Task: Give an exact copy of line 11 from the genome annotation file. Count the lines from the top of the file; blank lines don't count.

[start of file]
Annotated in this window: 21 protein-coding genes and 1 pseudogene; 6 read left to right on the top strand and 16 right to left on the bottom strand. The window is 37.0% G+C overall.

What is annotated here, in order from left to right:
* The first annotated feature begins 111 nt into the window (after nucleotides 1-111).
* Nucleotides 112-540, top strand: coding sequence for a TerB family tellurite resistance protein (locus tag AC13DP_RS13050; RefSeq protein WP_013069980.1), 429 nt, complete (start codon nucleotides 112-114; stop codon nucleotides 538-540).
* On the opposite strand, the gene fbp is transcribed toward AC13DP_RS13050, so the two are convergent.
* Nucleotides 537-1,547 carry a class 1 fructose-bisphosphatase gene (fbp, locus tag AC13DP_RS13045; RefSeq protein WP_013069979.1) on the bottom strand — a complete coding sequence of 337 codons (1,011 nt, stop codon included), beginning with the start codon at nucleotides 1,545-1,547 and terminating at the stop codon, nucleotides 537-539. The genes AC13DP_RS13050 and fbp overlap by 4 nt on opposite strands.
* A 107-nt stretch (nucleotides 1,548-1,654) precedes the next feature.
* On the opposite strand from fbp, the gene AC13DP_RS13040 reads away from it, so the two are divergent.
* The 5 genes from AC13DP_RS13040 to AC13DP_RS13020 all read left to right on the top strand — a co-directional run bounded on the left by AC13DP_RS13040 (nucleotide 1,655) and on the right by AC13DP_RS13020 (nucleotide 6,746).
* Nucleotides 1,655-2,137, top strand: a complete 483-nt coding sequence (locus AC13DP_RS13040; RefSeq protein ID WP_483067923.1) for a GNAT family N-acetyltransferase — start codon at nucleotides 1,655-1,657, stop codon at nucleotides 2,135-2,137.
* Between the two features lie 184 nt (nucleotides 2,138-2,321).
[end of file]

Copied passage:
* Between the two features lie 184 nt (nucleotides 2,138-2,321).